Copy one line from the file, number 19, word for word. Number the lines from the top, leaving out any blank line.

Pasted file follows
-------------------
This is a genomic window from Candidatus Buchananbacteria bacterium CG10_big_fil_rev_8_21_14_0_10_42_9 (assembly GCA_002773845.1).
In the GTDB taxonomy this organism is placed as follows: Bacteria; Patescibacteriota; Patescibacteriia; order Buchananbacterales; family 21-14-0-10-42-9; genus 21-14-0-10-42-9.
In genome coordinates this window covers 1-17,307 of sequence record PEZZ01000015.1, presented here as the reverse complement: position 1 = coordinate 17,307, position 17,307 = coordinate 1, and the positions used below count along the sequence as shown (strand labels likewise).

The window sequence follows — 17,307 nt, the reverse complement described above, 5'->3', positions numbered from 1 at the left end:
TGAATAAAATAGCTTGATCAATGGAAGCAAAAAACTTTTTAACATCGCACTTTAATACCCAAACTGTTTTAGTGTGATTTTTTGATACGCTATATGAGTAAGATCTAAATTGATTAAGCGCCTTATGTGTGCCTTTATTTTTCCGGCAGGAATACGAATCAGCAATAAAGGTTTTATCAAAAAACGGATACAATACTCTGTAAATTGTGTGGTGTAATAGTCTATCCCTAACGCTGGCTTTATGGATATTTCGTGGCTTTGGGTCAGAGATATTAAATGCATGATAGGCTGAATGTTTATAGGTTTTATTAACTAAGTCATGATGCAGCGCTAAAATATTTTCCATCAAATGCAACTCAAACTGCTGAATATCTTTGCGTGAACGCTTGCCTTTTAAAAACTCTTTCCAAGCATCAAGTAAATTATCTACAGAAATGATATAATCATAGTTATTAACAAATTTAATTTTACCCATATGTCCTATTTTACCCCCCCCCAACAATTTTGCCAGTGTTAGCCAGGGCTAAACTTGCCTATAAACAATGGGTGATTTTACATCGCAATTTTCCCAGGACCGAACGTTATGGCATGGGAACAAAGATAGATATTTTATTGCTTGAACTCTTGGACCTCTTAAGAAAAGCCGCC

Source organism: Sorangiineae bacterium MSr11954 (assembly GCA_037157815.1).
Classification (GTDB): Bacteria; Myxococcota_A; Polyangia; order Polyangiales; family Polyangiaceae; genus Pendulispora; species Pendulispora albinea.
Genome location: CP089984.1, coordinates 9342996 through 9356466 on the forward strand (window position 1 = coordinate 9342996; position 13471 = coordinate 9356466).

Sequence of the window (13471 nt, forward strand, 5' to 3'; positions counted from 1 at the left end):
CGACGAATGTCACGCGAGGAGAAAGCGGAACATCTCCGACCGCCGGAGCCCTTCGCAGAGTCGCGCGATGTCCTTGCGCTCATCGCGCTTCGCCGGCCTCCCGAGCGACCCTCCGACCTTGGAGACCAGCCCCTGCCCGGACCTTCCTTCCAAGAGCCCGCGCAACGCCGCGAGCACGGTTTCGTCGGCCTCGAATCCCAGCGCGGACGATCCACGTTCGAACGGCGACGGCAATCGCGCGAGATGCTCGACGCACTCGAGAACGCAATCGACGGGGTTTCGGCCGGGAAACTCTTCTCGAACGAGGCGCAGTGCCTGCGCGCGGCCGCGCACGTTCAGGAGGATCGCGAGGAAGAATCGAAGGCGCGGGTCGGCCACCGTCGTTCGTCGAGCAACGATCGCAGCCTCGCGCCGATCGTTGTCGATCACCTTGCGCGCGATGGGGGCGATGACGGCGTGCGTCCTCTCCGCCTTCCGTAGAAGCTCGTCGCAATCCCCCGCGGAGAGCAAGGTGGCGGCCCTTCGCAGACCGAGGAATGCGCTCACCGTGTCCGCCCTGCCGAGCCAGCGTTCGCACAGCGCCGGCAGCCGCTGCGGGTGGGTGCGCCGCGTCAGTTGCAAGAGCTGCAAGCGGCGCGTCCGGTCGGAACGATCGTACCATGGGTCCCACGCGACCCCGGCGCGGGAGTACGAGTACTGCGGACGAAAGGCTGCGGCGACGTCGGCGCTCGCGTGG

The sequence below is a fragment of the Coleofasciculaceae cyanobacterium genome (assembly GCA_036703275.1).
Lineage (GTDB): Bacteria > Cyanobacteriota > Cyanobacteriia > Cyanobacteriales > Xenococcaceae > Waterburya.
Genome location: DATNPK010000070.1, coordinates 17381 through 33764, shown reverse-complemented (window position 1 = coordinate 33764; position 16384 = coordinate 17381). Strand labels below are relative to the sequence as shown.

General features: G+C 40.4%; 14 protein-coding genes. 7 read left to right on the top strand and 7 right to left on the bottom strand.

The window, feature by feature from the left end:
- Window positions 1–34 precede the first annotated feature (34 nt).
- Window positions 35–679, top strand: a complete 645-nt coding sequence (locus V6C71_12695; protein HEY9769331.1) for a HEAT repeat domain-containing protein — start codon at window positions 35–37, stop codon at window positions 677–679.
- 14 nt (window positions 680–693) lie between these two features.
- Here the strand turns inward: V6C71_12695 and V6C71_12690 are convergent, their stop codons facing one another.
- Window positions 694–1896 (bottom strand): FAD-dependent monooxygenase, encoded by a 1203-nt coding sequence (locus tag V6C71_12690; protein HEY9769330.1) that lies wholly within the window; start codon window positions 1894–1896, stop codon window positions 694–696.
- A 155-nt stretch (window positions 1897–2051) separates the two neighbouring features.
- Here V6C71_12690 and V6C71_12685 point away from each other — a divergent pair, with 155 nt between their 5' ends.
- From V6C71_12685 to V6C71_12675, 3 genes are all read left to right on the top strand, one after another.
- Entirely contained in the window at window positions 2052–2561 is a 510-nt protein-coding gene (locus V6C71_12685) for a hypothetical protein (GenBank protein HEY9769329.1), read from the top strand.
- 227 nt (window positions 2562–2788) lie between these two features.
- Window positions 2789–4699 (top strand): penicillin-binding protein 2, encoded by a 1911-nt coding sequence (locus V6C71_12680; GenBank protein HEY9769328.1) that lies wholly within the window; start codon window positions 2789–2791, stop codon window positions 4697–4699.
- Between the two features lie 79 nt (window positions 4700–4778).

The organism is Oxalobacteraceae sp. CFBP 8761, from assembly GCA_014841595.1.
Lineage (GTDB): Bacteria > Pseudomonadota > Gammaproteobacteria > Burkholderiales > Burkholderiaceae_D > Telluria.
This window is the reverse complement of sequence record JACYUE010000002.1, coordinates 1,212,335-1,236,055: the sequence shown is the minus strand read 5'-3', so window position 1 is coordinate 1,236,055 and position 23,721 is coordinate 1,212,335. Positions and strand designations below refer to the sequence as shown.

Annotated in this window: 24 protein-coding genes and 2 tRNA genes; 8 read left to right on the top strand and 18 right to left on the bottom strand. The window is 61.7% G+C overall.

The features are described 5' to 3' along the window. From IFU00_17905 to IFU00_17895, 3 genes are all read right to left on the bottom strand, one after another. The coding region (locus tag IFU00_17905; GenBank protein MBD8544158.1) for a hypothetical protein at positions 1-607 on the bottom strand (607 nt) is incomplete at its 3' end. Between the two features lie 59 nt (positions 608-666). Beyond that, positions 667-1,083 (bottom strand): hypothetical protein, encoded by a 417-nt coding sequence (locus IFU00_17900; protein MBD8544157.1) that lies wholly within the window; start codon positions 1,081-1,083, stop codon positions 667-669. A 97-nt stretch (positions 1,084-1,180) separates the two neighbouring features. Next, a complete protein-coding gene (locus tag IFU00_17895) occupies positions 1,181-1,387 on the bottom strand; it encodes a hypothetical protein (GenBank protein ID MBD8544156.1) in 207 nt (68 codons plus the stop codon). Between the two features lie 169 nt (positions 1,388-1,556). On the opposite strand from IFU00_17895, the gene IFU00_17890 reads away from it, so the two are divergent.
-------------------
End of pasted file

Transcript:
- Here the strand turns inward: V6C71_12695 and V6C71_12690 are convergent, their stop codons facing one another.